Tuesday, May 27, 2008

Eric Stone's story: " ME AND OBAMA'S MAMA"

Stanley Anne Dunham Suntoro

David Seaton's News Links
The Internet is nothing if not serendipitous. My wife, who is a painter and a graphic artist, was running a search in Google images, using the string, "kitsch". An amusing photograph of a little statue of Chairman Mao accompanied by the "see no, hear no, speak no" monkeys turned up and she followed the link, which led her to the blog of a writer, Eric Stone.

"Hey, take a look", cried my better half, "you'll be interested in this, here is somebody who says he knew Obama's mother". She was right, I was interested.

The personage, the myth of Barack Obama has been so carefully stroked, stoked and crafted, that to bump into anything spontaneous, unrehearsed and untainted by manipulation anywhere around it is a real find. Like a collector of rare beetles or old 78s, I was galvanized.

Here are some quotes, if you want it uncut, you can read it here.
(snip) I met Ann Sutoro when I was working for Asian Business magazine and interviewing people for a cover story on what the private sector can do to help alleviate poverty. She was an economic anthropologist working for Bank Rakyat Indonesia, the rural development bank of the country. She was in charge of the bank's microfinance program.(snip) I liked her, a lot, the moment I met her. We became friendly and for several years, whenever I was in Jakarta I'd give her a call. We'd have a drink, a meal, hang out talking in her beautiful house in Jakarta. She had a great, quirky, sense of humor, was kind and decent to a fault and was just plain whip smart, one of the sharpest people I've ever known. I envied her her job, admired her tremendously and always looked forward to seeing her.

She died of cancer in 1995 and it was a tremendous loss. I've thought of her often over the years. Whenever the subject of great things to do with one's life comes up, I always trot out the story of Ann Sutoro.(snip) Today, I was trying to think up a subject for this blog entry and (...) I thought I'd write about a few of the world's best jobs, so Ann immediately popped into my head. Just for the hell of it, I googled her, not really expecting to find much, if anything. What I found out is that she was Barack Obama's mother.

There's much that I like and admire about Obama. But, as with all politicians, there is also much about him that makes me suspicious and nervous. But I do know one thing for sure. He comes from a very good family. At least on his mother's side.
I know nothing at all about Eric Stone so I read further. The entry preceding the eulogy to Ann Suntoro was also a eulogy, one to the late Albert Hoffmann, the inventor/discoverer/synthesizer of LSD. Mr. Stone writes:
The first time I took LSD was in September 1966 (I was fourteen), about two weeks before it became illegal in California. I had traded a UCLA professor a bag of mediocre Mexican pot for a dosed sugar cube. Over the next three and a half or so years, I probably took acid between two and three hundred times. It was easy to lose track.(...) here's what LSD did for me.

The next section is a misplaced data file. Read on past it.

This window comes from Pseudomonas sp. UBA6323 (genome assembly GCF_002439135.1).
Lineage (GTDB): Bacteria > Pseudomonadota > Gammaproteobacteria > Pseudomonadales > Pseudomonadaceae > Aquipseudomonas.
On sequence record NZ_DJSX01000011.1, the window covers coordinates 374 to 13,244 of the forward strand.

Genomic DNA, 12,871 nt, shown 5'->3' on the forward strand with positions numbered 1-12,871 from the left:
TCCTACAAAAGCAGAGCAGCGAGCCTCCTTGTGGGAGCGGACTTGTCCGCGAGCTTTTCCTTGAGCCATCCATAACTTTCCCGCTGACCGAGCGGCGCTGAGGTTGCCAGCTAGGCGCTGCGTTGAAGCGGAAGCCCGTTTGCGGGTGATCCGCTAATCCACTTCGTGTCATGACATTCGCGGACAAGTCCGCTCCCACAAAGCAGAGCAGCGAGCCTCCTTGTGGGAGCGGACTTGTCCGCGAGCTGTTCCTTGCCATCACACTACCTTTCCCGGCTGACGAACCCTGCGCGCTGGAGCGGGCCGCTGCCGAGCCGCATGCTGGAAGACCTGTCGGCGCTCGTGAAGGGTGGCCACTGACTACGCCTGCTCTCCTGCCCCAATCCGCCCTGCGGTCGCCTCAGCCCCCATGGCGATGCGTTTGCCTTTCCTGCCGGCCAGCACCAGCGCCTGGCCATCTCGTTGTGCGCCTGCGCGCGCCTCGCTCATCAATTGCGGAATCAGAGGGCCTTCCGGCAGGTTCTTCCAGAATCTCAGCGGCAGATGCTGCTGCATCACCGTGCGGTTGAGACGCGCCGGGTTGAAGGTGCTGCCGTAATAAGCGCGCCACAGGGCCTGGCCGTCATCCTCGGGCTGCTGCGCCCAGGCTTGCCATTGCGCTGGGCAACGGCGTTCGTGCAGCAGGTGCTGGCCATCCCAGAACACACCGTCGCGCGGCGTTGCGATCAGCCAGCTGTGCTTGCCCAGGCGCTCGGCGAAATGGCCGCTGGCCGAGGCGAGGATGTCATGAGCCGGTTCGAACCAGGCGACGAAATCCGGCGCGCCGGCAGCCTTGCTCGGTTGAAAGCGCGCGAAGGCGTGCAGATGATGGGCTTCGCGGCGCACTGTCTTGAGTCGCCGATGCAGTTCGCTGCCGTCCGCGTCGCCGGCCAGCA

It made me, mentally, stronger. I guess in the Nietzschean sense of "what doesn't kill me, makes me stronger." I don't fully believe that. Some of the things that don't kill you, can maim you. But still, in some of my most formative years I dealt with a lot of really strange and challenging stuff in a wide variety of circumstances. No matter how bizarre the world around me got, or at least the world as I was seeing it, I learned to cope with it.(...) It helped give me a great deal of tolerance for things that might otherwise strike me as weird, strange, abnormal. I hardly think of anything as abnormal or normal anymore. When something seems weird or strange, I find it more interesting than threatening. That helps my powers of observation.(...) Who knows if I killed off a bunch of brain cells or not? Maybe I could have been smarter or saner. I don't know and I don't care. I'm smart and sane enough as I've ever needed to be. Either that or deluded enough to think that I am. And so far at least, I've escaped the attention of the nice men in the white coats.
I am a dues paying member of my generation and anything smokable I smoked in those years, but so many people I knew at that time were so badly damaged by acid that I gave it a wide berth. I would say to any kid even today, especially today, "never swallow a chemical somebody hands you in discotheque." Acid still makes me nervous after all these years.

After reading Mr. Stone's lysergic panegyric, I began to think that the eulogy to Obama's mother was a plant by the Republican National Committee. Don't think the Roves of this world aren't already circling around in sky on all of this. Attacking the Obama myth has got to be their strategy, because there is hardly any record to attack.